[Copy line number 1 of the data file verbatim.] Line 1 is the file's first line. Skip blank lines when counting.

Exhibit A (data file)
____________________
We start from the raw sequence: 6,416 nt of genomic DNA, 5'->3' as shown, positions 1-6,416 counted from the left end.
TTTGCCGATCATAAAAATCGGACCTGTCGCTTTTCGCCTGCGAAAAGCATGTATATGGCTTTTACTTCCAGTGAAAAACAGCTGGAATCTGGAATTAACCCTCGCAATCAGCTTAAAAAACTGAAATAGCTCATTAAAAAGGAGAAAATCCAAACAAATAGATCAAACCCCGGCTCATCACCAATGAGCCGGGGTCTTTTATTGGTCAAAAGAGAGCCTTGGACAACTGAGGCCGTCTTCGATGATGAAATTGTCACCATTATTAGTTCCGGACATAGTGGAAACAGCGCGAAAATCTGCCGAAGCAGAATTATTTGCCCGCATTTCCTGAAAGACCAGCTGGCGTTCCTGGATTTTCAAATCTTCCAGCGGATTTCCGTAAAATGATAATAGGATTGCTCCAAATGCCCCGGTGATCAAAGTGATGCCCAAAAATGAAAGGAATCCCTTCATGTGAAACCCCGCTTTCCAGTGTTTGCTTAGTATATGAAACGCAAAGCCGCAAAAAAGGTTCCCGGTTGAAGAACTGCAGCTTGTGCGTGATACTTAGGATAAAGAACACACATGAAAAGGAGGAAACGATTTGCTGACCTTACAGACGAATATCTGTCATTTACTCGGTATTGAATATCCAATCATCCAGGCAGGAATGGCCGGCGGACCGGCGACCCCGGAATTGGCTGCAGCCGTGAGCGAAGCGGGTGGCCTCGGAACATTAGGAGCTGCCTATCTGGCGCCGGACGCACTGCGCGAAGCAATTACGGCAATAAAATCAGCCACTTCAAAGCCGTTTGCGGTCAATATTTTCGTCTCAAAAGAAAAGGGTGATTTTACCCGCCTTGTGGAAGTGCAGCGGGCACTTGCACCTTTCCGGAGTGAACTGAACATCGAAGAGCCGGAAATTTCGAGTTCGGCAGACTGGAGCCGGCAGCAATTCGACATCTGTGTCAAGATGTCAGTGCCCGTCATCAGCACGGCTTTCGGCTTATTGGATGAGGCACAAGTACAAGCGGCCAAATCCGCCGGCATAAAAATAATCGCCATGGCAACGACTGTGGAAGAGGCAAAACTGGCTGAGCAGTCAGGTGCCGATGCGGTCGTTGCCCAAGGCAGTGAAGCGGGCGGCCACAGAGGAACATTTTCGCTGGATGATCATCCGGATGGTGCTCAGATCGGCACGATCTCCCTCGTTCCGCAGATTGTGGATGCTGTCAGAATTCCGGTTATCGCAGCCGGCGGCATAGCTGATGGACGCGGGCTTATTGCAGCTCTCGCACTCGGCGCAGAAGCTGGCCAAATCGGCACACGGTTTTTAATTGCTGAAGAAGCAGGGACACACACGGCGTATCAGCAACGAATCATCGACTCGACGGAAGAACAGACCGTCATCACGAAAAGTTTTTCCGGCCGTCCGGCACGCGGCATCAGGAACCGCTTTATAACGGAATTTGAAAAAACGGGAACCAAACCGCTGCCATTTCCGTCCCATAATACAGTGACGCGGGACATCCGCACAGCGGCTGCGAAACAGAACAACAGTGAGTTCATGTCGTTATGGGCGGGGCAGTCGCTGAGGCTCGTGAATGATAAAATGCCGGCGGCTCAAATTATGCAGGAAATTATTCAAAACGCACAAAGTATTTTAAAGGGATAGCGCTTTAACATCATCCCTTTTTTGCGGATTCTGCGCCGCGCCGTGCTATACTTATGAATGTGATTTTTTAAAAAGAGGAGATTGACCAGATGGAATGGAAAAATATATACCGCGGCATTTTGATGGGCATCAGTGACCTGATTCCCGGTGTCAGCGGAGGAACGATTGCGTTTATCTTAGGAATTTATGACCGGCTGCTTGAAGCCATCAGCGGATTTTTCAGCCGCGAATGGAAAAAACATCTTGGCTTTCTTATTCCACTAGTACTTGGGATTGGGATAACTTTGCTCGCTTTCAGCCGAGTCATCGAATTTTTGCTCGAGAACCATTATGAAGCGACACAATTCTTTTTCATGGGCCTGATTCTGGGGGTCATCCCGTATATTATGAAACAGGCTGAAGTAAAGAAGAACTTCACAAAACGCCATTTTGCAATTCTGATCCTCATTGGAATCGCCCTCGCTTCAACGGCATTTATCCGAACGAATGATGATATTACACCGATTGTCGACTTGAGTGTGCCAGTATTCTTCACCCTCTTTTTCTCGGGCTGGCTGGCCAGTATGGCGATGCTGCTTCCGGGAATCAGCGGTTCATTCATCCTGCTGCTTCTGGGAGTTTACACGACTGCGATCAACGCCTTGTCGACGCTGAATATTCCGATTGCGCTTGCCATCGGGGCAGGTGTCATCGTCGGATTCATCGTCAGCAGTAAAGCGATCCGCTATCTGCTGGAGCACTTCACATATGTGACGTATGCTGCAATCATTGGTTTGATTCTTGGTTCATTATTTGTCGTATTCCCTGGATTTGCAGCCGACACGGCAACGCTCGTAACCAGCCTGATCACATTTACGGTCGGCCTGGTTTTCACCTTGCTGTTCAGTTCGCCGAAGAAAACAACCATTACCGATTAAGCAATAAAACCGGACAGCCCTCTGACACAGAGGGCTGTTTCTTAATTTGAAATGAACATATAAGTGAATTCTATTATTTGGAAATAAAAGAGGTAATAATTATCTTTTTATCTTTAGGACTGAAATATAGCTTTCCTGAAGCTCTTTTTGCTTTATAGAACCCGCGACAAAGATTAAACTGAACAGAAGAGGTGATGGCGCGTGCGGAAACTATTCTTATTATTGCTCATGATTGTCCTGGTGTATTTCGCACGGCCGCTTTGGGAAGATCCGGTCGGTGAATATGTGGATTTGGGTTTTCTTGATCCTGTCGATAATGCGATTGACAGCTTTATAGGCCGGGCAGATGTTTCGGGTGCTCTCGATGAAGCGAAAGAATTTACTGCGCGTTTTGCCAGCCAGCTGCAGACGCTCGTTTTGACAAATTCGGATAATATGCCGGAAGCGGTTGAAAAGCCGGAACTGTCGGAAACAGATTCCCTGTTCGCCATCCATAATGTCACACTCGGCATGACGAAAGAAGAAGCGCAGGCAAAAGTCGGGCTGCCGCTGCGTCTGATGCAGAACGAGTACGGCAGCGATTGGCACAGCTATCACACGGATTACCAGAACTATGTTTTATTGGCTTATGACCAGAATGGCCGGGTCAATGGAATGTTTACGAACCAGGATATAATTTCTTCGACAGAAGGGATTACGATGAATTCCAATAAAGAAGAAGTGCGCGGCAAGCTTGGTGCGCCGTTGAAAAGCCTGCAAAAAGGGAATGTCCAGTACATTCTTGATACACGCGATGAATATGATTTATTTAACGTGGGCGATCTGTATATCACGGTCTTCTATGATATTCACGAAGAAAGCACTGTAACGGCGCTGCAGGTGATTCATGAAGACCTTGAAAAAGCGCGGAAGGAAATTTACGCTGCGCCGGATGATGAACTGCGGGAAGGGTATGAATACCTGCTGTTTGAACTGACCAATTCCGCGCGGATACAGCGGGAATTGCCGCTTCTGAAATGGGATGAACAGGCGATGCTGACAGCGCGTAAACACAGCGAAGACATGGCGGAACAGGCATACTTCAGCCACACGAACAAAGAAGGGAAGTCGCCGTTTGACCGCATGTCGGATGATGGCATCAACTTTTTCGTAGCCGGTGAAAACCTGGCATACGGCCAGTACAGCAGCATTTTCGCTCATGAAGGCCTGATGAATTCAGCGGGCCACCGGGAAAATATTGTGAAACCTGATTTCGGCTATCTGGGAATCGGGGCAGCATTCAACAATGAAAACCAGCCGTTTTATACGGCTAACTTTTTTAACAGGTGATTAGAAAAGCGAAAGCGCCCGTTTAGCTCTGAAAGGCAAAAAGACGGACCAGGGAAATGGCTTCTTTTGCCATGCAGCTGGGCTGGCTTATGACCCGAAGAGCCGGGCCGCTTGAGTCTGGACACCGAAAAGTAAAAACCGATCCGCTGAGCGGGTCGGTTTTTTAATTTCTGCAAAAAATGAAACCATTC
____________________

We start from the raw sequence: 6,416 nt of genomic DNA, 5'->3' as shown, positions 1-6,416 counted from the left end.